How to Observe Human Cheek Cells Under a Light Microscope

By Jane Humphries
Working distance and magnification are typically inversely proportional.
Microscope image by e-pyton from

Observing human cheek cells under a light microscope is a simple way to quickly view a human cell structure. Many educational facilities use the procedure as an experiment for students to explore the principles of microscopy and the identification of cells. Observation uses a wet mount process that is straightforward to achieve by following an effective preparation method. You can replicate the observational experiment at home with any standard light microscope with magnification settings of X-40 and X-100.

Swab the inside of your cheek with the non-sharp end of a toothpick. Place the toothpick at the bottom of the cheek and move the toothpick up horizontally to collect cheek cells. Be careful not to scrape the inside of the cheek too hard because the epithelial lining is delicate.

Place the swabbed end of the toothpick onto the middle of a microscope slide. Add a single droplet of water squeezed from a plastic pipette onto the center of the slide. Rotate the toothpick in the water to release the human cheek cells.

Add one drop of methylene blue onto the water and cell solution to stain the cheek cells for observation. Position a cover slip at a 45 degree angle just inside the left edge of the solution. Move your fingers down and to the right to place the cover slip over the cheek cell mixture.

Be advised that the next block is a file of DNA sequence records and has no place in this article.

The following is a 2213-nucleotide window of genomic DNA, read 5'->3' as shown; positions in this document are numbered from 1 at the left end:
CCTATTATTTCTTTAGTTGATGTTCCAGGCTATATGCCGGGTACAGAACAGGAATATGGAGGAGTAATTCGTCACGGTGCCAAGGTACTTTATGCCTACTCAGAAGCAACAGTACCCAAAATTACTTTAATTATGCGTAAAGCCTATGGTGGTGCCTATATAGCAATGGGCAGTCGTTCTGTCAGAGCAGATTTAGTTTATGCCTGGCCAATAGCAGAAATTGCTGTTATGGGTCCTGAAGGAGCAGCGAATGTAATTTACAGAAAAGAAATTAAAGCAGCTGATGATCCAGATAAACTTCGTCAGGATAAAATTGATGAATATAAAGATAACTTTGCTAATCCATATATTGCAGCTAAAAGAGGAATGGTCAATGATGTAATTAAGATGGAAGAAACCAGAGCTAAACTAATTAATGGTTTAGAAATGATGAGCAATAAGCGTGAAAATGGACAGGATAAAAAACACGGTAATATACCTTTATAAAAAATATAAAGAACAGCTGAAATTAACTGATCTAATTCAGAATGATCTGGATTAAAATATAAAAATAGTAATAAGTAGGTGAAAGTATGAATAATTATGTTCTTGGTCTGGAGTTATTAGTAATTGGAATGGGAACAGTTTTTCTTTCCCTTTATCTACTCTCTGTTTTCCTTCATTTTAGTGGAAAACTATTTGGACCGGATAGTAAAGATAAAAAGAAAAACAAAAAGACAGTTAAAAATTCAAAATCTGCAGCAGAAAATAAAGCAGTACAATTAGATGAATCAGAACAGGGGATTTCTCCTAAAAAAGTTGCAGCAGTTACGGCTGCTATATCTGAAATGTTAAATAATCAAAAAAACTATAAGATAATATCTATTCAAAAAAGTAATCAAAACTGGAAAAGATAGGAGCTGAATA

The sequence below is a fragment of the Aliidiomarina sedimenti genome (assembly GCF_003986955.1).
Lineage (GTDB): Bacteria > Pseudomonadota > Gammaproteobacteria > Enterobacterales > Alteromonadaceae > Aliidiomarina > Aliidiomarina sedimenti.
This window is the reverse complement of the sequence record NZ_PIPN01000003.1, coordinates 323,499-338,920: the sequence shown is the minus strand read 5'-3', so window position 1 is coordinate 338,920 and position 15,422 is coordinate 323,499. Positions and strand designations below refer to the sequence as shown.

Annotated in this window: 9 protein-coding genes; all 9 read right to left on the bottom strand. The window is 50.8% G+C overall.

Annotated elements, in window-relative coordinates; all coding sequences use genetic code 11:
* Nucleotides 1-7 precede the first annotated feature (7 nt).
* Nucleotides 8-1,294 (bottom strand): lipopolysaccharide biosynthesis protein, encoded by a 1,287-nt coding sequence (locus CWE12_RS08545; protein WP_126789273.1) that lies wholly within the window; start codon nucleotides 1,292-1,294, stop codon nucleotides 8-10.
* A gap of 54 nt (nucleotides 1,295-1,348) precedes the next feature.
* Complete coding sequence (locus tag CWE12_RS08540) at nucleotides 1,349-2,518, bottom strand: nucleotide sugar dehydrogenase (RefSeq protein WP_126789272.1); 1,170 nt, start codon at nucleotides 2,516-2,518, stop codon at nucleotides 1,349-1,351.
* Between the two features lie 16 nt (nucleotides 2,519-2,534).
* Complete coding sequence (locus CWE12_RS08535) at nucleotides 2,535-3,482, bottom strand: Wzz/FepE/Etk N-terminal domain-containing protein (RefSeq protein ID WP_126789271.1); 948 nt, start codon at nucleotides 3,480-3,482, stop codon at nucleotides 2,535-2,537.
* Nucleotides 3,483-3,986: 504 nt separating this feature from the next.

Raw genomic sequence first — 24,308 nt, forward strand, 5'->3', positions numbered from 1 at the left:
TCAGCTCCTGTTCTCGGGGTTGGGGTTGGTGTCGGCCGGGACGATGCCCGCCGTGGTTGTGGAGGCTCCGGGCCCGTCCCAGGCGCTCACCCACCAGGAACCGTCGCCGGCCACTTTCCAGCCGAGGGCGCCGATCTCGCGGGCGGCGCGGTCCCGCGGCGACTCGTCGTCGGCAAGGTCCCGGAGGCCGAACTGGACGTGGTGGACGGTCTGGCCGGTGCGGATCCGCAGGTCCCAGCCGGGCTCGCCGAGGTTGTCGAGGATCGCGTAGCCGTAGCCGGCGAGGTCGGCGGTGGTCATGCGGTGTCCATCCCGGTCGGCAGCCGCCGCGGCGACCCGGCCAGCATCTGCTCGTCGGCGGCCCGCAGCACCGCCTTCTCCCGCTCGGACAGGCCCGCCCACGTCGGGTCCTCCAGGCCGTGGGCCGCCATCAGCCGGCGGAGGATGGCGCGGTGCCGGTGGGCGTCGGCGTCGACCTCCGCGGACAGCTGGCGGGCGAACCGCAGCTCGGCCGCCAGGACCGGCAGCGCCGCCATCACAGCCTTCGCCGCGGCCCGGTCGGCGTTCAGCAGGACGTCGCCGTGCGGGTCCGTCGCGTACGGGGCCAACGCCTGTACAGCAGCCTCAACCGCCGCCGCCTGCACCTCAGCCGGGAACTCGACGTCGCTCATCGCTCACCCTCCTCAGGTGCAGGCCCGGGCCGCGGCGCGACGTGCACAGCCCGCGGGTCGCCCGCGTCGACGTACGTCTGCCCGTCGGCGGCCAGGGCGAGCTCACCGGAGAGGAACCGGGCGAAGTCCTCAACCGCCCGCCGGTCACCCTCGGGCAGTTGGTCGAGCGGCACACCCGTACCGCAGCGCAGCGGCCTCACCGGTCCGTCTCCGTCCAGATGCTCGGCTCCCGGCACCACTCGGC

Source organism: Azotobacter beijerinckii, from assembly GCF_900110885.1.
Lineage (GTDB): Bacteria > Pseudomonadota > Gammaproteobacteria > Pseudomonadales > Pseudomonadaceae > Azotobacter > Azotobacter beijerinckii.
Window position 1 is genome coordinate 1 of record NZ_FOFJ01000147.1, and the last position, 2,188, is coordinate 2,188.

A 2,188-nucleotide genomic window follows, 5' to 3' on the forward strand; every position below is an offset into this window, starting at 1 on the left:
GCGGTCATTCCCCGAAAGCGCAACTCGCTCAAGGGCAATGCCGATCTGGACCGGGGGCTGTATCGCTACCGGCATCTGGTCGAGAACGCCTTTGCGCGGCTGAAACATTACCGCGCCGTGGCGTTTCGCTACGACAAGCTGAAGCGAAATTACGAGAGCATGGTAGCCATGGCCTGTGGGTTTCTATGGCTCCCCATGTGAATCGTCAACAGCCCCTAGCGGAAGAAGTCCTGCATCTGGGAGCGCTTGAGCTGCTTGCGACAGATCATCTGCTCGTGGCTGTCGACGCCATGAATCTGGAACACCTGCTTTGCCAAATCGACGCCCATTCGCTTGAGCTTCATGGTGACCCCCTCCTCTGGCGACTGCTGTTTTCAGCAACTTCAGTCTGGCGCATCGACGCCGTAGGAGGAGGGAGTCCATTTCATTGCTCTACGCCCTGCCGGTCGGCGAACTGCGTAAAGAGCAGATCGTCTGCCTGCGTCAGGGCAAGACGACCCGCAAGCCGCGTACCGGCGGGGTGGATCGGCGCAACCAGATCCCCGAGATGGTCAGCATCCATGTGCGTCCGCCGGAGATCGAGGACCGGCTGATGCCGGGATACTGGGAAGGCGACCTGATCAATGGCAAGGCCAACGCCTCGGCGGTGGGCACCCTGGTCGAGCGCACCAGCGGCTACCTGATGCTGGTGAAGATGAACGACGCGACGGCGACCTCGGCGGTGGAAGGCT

Check for tiny air bubbles under the cover slip and lightly push the cover slip downwards to release any air bubbles you find. Place the edge of a paper towel on any solution outside of the cover slip to absorb the excess moisture. Mount the human cheek cell slide on the light microscope viewing platform.

Choose the X-40 magnification setting on the light microscope and look through the viewing lens. Turn the focusing dial to adjust the focus until you see a clear and crisp image. Observe the human cheek cells by looking for irregularly-edged circular structures with a dark center, or nucleus.

Change the magnification up to X-100 on the light microscope, and refocus the lens for image clarity if necessary. Observe the increased cell detail that the extra magnification provides. Observe the different details inside the human epithelial cheek cell, noting the cell membrane and nucleic structures inside the cell cytoplasm.